Abstract

The genus Pararhinebothroides was established for a species of cestode (Parahinebothroides hobergi) found parasitizing the Tumbes round stingray, Urobatis tumbesensis (McEachran & Chirichigno), in the inshore Pacific waters in the Gulf of Guayaquil, Ecuador. Its apparent affinities with the freshwater endemic genus Rhinebothroides were considered evidence to support the long-standing, yet controversial, biogeographical hypothesis that freshwater stingrays of the family Potamotrygonidae derived from a Pacific marine ancestor during the Cretaceous Period before the uplifting of the Andes. Here, we re-evaluate the phylogenetic and taxonomic status of P. hobergi based on examination of the available type material and newly collected material from the type host near the type locality. The new material allowed the description of tegumental structures using scanning electron microscopy and the generation of a hypothesis for the phylogenetic position of the species based on molecular data for the first time. Morphological investigations revealed that P. hobergi shares all the diagnostic features of the most recent concept of Anthocephalum, including the previously overlooked presence of bothridial apical suckers. Phylogenetic analyses based on partial 28S rDNA (D1–D3) and complete 18S rDNA sequence data for 4 specimens of P. hobergi, 45 species of other rhinebothriideans, and 5 non-rhinebothriidean outgroup species provided unequivocal support for the transfer of P. hobergi to Anthocephalum. Since this is the type and only species of the genus, Pararhinebothroides is considered a junior synonym of Anthocephalum, and Anthocephalum hobergi n. comb. is redescribed. Furthermore, our results reveal Rhinebothroides and Anthocephalum to be only distantly related among the Rhinebothriidea. Not only do our results confirm reservations expressed earlier about the affinities of P. hobergi, but they also substantially challenge inferences drawn previously about the biogeographical history of potamotrygonid stingrays based on parasitological data.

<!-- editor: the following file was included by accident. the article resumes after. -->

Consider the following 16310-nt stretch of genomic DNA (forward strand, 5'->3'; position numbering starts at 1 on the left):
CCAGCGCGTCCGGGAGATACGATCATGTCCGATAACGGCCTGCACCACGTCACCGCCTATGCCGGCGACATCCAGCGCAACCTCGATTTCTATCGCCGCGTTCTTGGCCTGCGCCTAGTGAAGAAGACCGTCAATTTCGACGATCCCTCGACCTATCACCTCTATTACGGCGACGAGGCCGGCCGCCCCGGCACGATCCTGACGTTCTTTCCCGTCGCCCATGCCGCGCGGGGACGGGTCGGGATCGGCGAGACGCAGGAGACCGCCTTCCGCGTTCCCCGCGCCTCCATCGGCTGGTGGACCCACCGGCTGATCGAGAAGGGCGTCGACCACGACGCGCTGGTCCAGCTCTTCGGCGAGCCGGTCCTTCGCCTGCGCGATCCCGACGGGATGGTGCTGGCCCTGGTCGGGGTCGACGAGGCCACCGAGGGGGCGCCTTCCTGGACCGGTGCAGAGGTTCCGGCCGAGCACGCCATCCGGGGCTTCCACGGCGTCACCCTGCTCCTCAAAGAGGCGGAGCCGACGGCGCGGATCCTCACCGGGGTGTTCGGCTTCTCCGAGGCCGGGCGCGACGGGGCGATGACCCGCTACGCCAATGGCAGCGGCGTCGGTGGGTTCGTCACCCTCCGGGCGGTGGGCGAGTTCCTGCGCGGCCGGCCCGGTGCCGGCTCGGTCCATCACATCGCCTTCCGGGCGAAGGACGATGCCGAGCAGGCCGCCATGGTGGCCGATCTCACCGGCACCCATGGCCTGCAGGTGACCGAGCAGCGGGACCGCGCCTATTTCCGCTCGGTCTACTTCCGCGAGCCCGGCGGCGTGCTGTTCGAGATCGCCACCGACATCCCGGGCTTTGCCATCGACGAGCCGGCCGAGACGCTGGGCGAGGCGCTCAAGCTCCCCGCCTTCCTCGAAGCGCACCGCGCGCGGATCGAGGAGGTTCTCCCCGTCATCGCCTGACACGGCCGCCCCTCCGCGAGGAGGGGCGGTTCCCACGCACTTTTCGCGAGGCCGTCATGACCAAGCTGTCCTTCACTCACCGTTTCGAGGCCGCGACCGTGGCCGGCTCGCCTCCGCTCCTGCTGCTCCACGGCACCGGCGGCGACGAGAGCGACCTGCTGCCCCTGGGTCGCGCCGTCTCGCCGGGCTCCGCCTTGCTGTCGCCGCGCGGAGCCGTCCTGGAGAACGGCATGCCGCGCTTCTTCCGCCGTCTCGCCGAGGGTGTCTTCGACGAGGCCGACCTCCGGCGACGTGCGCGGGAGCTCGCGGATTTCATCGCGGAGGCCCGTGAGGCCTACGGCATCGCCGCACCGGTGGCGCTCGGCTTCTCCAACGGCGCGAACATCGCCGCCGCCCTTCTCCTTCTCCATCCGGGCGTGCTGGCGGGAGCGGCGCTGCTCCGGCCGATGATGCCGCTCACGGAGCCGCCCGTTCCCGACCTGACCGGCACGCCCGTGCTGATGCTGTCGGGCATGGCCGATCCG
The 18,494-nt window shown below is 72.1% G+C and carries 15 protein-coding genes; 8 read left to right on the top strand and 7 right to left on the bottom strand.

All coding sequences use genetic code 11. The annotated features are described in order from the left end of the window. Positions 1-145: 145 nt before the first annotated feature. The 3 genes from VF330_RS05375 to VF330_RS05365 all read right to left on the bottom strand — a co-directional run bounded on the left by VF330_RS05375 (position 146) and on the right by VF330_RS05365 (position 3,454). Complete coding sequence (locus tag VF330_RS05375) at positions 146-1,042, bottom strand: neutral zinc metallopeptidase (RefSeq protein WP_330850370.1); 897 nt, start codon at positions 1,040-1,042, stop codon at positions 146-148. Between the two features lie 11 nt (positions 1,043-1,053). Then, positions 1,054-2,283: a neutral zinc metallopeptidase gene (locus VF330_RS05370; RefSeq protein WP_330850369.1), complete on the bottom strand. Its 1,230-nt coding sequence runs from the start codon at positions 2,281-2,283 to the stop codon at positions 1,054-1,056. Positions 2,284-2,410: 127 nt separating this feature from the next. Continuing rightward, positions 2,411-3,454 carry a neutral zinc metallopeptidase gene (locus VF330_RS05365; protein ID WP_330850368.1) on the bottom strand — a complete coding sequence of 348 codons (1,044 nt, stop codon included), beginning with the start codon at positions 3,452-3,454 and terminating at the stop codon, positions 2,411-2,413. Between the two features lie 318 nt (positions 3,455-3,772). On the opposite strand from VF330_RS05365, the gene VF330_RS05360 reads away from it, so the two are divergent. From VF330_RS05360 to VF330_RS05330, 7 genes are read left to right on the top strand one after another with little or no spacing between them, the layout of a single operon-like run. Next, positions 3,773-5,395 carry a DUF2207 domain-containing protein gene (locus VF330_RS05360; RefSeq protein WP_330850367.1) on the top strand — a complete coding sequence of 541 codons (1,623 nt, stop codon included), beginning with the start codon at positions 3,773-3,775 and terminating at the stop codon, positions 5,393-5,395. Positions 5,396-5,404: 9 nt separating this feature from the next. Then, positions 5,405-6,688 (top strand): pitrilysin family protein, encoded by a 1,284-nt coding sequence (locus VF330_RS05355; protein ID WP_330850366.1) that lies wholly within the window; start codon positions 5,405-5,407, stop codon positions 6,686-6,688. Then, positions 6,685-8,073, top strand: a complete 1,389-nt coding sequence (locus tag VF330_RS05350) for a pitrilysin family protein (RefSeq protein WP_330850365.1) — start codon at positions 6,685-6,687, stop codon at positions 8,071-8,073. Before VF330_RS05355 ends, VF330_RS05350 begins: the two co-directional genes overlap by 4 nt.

You do not currently have access to this content.